The word ‘Allah’ or ‘God’, written in Arabic outside the floating mosque in Thailand’s Andaman Sea.

There are four major categories of Jihad: jihad against one’s self, jihad of the tongue, jihad of the hand, and jihad of the sword. There is a source text that quotes Mohammad the Prophet referring to Jihad against oneself as the ‘greater jihad’, with all other external forms being ‘lesser’. The practice of ‘inner jihad’ is one of the most universally applicable teachings of Islam.

Imagine how much pain and suffering in the world that could be alleviated if we went to war with our lower natures, instead of with each other.We all struggle with ourselves every day – we are our own most worthy opponents, and often our own worst enemy. It is easy to project our issues onto the external world, and to blame others for our misery, suffering, and problems. But in truth, if we learn to take responsibility for everything that happens to us, we will mature more quickly as spiritual beings.
Hate has never yet dispelled hate. If you don’t believe me, read the Christ’s words, or the Buddha’s. Only love dispels hate. This is the truth, ancient and inexhaustible. Adults have at least 12 sub-personalities. It takes a village of subpersonalities to raise an inner child. That is struggle enough, for a lifetime. There is no need to quarrel with the multitudes within others. When we hurt others with righteous justification or vengeance to accomplish an external victory, the ‘victory’ is an empty one. When the external oppressor is gone, the internal oppressor remains. Wherever we go, there we are.On the other hand, when we conquer ourselves, we become more pure, more enlightened and more free. We are able then to inspire others, and to cause external change from a much more powerful position – by our own example. People resent externally imposed change, but when change is inspired to come from within, it sticks.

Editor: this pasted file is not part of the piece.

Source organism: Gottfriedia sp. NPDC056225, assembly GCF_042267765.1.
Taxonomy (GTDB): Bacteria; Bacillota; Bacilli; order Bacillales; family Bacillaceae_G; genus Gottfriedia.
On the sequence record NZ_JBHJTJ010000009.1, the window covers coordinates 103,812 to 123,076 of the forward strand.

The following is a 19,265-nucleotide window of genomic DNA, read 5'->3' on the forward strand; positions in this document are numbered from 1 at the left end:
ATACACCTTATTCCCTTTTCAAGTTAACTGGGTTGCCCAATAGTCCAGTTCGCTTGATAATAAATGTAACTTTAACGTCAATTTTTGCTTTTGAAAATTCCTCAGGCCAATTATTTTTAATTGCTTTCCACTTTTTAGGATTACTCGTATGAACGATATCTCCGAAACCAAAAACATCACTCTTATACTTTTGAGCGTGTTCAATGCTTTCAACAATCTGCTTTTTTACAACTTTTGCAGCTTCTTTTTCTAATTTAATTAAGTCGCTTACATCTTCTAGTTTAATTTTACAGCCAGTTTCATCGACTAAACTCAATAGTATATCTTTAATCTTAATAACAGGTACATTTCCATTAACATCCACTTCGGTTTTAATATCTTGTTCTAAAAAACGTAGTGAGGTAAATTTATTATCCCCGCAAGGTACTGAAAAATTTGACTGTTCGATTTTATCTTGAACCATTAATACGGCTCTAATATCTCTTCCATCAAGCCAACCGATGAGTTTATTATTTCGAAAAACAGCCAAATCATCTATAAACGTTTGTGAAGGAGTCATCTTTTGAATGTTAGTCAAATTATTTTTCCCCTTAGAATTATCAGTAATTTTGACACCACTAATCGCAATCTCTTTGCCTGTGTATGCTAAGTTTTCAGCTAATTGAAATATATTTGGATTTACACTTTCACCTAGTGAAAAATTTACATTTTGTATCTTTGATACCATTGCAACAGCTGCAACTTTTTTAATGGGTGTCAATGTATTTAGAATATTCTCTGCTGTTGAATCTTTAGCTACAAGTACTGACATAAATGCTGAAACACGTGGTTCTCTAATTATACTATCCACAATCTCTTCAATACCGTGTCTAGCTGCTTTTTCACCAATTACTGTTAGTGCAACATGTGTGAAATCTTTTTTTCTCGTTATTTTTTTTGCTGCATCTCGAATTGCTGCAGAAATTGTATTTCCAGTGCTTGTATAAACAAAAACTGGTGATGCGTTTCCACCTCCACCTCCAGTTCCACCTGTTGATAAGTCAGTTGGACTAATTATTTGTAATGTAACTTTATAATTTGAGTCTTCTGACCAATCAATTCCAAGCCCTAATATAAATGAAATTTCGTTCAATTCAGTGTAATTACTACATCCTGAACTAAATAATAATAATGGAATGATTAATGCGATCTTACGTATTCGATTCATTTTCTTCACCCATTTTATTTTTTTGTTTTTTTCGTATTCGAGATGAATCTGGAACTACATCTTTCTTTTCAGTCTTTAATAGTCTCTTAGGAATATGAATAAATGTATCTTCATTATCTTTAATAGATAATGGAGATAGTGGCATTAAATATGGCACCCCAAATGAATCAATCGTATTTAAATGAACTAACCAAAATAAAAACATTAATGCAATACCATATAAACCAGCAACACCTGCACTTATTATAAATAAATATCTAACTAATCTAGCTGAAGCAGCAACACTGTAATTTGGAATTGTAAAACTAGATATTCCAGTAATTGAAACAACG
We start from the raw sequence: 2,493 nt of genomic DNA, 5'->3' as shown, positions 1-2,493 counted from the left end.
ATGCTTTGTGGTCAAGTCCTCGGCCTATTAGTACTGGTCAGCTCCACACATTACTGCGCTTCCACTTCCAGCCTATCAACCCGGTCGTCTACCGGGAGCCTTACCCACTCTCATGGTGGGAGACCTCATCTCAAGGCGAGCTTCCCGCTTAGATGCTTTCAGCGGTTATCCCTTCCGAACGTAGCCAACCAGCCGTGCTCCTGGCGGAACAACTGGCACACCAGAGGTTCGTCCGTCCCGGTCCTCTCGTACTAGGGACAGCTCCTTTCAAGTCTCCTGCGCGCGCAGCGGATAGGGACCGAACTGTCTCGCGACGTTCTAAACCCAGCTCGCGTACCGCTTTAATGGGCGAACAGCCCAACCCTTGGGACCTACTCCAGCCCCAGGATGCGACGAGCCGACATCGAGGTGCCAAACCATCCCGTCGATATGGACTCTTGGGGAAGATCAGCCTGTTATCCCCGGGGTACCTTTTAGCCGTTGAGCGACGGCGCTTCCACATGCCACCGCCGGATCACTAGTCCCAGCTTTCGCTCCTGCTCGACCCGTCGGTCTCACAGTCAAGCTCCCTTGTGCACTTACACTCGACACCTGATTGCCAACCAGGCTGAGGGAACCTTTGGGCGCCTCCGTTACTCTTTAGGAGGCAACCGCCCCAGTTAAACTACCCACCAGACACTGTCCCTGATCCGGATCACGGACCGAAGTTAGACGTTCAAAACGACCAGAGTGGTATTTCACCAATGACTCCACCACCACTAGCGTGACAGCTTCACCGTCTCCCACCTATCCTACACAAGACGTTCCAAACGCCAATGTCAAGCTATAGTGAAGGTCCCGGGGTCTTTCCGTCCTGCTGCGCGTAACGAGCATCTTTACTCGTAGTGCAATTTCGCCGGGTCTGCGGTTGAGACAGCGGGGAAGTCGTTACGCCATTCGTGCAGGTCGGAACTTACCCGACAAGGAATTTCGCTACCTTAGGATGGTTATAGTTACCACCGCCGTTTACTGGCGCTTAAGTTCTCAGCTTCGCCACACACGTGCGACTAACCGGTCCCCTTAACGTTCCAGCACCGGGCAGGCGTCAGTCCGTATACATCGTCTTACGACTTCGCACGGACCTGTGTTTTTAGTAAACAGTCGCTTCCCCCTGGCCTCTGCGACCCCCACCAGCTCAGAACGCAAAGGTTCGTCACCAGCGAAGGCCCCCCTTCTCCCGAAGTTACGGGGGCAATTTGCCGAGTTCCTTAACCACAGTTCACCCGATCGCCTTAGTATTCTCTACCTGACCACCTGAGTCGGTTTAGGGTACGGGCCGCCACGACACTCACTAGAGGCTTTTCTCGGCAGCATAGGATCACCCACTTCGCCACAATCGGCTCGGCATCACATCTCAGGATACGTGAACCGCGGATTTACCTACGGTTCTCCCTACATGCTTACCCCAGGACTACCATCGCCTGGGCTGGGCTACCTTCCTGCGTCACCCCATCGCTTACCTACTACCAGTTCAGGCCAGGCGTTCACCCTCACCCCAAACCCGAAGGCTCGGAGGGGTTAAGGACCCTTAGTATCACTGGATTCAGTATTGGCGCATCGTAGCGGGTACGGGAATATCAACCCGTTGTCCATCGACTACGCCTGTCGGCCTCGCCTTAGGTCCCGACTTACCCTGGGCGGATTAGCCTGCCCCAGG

Transformation of self and struggle against one’s ego and one’s lower nature is truly the noblest form of jihad. If we are going to practice religions, we should be sure we are practicing them for ourselves, and not for anyone else, else, it is moral hypocrisy. If anyone is out there counting sins, you can be sure that the weight of the heart will determine the fate of the spirit.

Lost In Translation: Mono [theism]

AkhenatonHistory recap: Although there are oral traditions older than the Sumerian Epics, (Dogons, Gobleki Tepi) the earliest written records demonstrating religious beliefs start with the Sumerians, whose creation myths and epics were written on tablets.The founding of Ur in Mesopotamia (in present-day Iraq) and the advent of proto-writing around 4000 BC, were the glory days of the region. The gods and goddesses of the Sumerian epics, Enki, Enlil, Ninhursag, Innana, Erishkigal, and Anu, among them, were a badly-behaved lot with colorful myths surrounding their exploits of various geographic areas and their quarrels with each other.

By 2100 BC, the Mespotamiam religion was widespread throughout what is now the Middle-East. Babylon carried on the traditions of Mesopotamia, with its own particular changes. Sumerian Innana (ca. 4500 BC) became the Babylonian Ishtar (ca. 3500 BC) , and the Egyptian Isis ( ca. 4000BC), for example. The Mesopotamian religion of many gods and goddesses did not die out in the region until Christianity took over (@ 100 CE.)